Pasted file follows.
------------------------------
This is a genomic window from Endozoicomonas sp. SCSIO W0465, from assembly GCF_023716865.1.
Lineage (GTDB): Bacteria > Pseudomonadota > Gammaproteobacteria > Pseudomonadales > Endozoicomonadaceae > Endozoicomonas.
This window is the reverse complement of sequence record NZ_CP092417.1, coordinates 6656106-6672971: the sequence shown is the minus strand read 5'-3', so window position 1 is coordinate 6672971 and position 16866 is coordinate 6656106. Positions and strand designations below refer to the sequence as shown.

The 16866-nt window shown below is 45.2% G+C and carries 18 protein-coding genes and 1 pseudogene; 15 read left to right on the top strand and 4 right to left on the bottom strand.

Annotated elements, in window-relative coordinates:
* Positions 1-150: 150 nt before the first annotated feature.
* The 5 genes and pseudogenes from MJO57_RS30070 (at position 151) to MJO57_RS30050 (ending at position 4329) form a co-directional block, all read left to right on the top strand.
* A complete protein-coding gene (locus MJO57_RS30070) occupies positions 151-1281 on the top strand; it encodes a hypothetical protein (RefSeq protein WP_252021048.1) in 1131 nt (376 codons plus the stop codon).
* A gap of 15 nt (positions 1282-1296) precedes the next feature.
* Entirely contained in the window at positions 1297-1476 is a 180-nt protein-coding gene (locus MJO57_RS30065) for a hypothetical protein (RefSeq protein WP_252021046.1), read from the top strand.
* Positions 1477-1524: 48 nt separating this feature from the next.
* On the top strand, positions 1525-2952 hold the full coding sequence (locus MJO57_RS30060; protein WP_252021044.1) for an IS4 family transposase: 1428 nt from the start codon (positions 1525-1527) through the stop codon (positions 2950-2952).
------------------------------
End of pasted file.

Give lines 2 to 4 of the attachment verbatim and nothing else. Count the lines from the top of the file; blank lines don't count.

Lineage (GTDB): Bacteria > Pseudomonadota > Gammaproteobacteria > Pseudomonadales > Endozoicomonadaceae > Endozoicomonas.
This window is the reverse complement of sequence record NZ_CP092417.1, coordinates 6656106-6672971: the sequence shown is the minus strand read 5'-3', so window position 1 is coordinate 6672971 and position 16866 is coordinate 6656106. Positions and strand designations below refer to the sequence as shown.

The 16866-nt window shown below is 45.2% G+C and carries 18 protein-coding genes and 1 pseudogene; 15 read left to right on the top strand and 4 right to left on the bottom strand.